Now that Pittsburgh has had a few days to let the result of Sunday’s game sink in, it’s time to look back and ask, “What went wrong?”
What went wrong was, well, everything. At the end of the day, Pittsburgh didn’t show up and play the way they did during the season. This series will be known as the “should have” series – they should have won, but they didn’t.
Imagine for a moment that Pittsburgh scored first in the overtime in Game 1. How would the series have been affected? If the next two games would have gone the same way, the series would be 2-1 Philadelphia.
In the first game of the series, for the most part, the Penguins played well enough to win. In games 2 and 3, however, they did not. They deserved the losses handed to them at the hand of the Flyers.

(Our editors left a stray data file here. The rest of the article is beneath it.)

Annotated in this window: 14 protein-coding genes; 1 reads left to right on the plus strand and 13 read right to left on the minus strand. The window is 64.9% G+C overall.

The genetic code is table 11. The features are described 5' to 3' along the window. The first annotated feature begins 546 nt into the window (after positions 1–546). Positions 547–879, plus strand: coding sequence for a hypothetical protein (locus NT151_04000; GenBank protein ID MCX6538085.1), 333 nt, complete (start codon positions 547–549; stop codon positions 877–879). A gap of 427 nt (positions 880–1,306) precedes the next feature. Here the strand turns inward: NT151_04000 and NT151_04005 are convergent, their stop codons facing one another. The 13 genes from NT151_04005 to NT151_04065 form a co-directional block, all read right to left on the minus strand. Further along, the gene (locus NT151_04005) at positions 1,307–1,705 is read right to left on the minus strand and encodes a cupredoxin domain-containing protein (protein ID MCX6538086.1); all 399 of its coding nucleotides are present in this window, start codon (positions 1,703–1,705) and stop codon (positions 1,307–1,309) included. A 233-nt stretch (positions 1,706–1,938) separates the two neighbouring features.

The next two games were won by Pittsburgh. Now going with the hypothetical situation, the score would be 3-2 Pittsburgh in the series.
This series would have gone to seven games, not six. Of course, in Game 1, there was a blown call from the referees – even the NHL acknowledged it. But that call did not lose the Penguins the game or the series.
Even if the team made it to Game 7, if they played the way they did in games 2, 3 or 6, it just wouldn’t happen. In the last game of Pittsburgh’s season, they looked good on one shift – the shift where Evgeni Malkin scored.
Before that shift happened, Dan Bylsma called his troops together and rallied. The only problem was, that play only lasted one shift.
The Penguins need to look at what they did wrong, and how to fix it for next year. The team may look different for next season, but Bylsma has shown he can make a team rattled with injuries win. A team with new faces shouldn’t be a problem for him.
– as published in The Penn 4-27-2012
Nobody wants to see this again.